Income and Other Criteria

According to the Reserve Bank of India, 2011, the per capita income of Delhi has the highest per capita income and Bihar has the lowest per capita income. While looking at other indicators such as the literacy rate and mortality rate, the literacy rate of Kerala was 93.9%, the highest among these states.

Human development Index

It is a composite Index prepared by United Nations Development Programme (UNDP) through its Annual Human Development Report published every year. Major parameters such as longevity of life, levels of literacy and Per capita income are used to measure the development of countries. World countries are ranked accordingly in to Very High Developed countries, High Developed countries, Medium Developed countries and Low Developed countries.

  • Infant Mortality Rate: The number of children that die before the age of one year as a proportion of 1,000 live birth in that particular year.
  • Literacy Rate: It measures the proportion of literate population in the 7 and above age group.
  • Net Attendance Ratio: It is the total number of children of age group 6-10 attending school as a percentage of total number of children in the same age group.
  • Body Mass Index: (BMI) one way to find out if adults are undernourished is to calculate Body Mass Index. Divide the weight of a person (in kg) by the square of the height (in metres). If this figure is less than 18.5 then the person would be considered undernourished. If this BMI is more than 25, then a person is overweight.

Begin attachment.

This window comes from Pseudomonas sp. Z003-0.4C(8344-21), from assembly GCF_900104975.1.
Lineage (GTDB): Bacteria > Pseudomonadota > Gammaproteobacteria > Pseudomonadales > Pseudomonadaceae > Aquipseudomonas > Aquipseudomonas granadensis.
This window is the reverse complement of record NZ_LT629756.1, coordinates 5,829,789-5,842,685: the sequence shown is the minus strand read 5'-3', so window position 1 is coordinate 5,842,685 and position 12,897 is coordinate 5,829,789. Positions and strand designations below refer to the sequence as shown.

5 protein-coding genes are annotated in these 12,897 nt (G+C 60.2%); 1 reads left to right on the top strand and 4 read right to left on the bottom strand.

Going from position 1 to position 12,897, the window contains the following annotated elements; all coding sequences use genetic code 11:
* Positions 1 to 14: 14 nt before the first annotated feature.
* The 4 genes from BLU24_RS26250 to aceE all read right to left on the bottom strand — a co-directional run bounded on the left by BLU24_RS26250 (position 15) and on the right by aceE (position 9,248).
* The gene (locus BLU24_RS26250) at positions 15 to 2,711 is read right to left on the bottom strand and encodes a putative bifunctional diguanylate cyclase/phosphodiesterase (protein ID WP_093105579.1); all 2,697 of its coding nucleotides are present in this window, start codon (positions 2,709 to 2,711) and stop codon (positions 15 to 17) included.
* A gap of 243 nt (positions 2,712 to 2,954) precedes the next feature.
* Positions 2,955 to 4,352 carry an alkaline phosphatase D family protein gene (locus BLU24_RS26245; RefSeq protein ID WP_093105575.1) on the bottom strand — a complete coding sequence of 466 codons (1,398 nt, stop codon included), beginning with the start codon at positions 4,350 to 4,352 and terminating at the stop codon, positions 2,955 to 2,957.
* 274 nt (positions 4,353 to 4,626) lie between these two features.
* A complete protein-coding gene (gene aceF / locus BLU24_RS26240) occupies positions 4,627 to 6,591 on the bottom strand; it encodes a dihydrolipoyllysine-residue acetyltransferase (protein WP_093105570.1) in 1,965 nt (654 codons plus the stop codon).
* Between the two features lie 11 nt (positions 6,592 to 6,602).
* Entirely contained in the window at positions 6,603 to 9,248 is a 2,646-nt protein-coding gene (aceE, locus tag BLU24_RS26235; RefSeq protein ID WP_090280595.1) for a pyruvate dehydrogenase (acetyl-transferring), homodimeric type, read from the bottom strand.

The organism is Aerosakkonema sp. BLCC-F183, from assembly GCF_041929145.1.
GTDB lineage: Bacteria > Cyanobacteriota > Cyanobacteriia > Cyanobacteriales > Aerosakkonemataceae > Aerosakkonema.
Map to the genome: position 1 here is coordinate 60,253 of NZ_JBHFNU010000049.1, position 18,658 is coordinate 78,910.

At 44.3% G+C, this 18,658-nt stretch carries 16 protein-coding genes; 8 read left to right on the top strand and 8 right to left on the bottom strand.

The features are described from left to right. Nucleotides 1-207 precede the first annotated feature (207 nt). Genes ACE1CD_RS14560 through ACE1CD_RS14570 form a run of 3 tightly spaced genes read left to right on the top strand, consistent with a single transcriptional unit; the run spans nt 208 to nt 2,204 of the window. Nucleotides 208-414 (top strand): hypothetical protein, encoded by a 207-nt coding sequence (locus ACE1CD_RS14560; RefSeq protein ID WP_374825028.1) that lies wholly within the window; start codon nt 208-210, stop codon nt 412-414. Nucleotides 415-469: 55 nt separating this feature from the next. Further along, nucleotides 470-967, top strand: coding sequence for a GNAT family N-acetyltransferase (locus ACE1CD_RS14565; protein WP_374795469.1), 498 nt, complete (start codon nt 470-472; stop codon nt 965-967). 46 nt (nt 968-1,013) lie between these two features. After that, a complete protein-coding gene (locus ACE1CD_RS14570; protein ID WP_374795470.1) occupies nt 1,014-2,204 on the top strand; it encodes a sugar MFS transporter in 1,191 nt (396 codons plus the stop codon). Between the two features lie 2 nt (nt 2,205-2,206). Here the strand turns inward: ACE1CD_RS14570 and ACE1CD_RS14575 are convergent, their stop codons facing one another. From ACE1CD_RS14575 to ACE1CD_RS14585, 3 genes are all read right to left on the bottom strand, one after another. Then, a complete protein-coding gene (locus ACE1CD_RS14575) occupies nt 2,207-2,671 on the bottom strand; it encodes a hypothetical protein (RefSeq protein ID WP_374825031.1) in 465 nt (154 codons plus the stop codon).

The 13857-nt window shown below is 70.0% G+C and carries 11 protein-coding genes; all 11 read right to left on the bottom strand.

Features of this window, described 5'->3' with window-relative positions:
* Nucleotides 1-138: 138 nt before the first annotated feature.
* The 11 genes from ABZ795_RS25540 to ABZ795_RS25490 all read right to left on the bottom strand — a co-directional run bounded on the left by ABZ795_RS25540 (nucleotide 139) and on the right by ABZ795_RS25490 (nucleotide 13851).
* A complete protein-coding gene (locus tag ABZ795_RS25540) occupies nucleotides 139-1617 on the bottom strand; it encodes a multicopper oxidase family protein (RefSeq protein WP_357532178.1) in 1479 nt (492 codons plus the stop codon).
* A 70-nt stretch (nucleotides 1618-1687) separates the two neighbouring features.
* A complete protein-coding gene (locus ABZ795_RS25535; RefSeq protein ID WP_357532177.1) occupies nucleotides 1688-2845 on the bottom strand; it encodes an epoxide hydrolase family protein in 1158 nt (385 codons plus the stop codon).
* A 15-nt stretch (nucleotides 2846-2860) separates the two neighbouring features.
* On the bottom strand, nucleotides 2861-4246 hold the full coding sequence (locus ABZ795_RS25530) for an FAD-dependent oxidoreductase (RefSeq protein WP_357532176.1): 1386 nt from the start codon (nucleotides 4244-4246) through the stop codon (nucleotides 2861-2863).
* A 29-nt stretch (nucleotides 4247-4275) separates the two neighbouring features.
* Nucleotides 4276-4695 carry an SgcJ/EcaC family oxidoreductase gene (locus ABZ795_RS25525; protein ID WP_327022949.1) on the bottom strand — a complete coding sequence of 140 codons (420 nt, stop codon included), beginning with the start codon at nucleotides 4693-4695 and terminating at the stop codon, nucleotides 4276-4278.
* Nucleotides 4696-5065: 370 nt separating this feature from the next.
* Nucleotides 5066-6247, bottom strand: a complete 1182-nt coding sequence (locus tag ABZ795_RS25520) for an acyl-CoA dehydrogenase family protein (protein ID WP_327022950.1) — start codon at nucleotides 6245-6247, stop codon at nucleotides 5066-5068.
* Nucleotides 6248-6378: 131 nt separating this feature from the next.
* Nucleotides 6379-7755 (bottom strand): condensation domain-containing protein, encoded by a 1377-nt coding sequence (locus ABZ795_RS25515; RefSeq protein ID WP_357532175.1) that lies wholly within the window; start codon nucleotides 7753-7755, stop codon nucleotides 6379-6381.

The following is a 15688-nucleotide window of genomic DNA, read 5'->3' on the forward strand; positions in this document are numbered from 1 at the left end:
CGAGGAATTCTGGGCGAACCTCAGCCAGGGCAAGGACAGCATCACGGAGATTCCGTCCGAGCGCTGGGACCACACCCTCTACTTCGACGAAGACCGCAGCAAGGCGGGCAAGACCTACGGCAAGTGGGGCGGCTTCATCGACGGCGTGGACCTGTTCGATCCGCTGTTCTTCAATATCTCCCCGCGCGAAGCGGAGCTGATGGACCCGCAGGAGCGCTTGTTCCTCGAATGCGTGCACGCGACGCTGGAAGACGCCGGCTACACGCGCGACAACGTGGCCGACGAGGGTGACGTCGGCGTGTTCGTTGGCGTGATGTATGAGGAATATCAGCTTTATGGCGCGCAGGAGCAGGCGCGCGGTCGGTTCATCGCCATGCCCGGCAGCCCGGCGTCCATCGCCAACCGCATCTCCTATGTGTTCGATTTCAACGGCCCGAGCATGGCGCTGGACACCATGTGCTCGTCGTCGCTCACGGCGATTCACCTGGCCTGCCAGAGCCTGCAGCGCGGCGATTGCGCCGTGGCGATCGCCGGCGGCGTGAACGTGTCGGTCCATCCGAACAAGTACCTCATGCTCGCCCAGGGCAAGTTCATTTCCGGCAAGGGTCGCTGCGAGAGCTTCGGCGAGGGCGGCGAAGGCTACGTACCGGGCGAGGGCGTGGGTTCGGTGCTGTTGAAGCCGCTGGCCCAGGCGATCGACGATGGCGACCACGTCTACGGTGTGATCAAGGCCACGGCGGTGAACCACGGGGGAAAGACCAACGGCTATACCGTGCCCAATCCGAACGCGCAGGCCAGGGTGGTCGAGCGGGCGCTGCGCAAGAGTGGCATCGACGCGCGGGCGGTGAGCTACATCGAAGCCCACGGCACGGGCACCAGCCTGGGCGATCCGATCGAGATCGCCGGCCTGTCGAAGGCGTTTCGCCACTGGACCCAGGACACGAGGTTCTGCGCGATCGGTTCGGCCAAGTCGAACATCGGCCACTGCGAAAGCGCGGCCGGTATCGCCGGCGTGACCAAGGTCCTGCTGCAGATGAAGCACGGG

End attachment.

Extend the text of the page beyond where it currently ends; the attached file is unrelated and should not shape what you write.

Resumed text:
Public Facilities

Income is not an adequate indicator of material goods and services which the people are to use. In many regions, education, health and sanitary facilities are not adequately available to educate and prevent from infectious diseases. Kerala has a low infant mortality rate because it has adequate public facilities. The nutritious status will be low in states in which the public distribution system does not function properly.

  • The level of income is an inadequate measure of the level of development; therefore, other indicators such as health and education are used to compare a country’s development.
  • Human Development Report published by UNDP compares countries based on the educational level, health status and per capita income.


Sustainability of Development

The renewable resources are replenished by nature. Let us consider groundwater. If we use groundwater more than what is being replenished by rain, then this resource would be overused. Non-renewable resources are those which will get exhausted after few years of use. Environmental degradation is no longer region or nation-specific.

Sustainable development is the development which looks into the requirement of the present and builds scope for the future generations. There are many works in progress for sustainability of development.

  • Infant Mortality Ratio: Infant Mortality Ratio indicates the number of children who die before the age of one year, as a proportion of 1000 live children born in that particular year.
  • Literacy Rate: Literacy Rate measures the proportion of literate population in the 7 and above age group.
  • Net Attendance Ratio: It is the total number of children of age group 14 and 15 years who attending school as a percentage of total number of children in the same age group.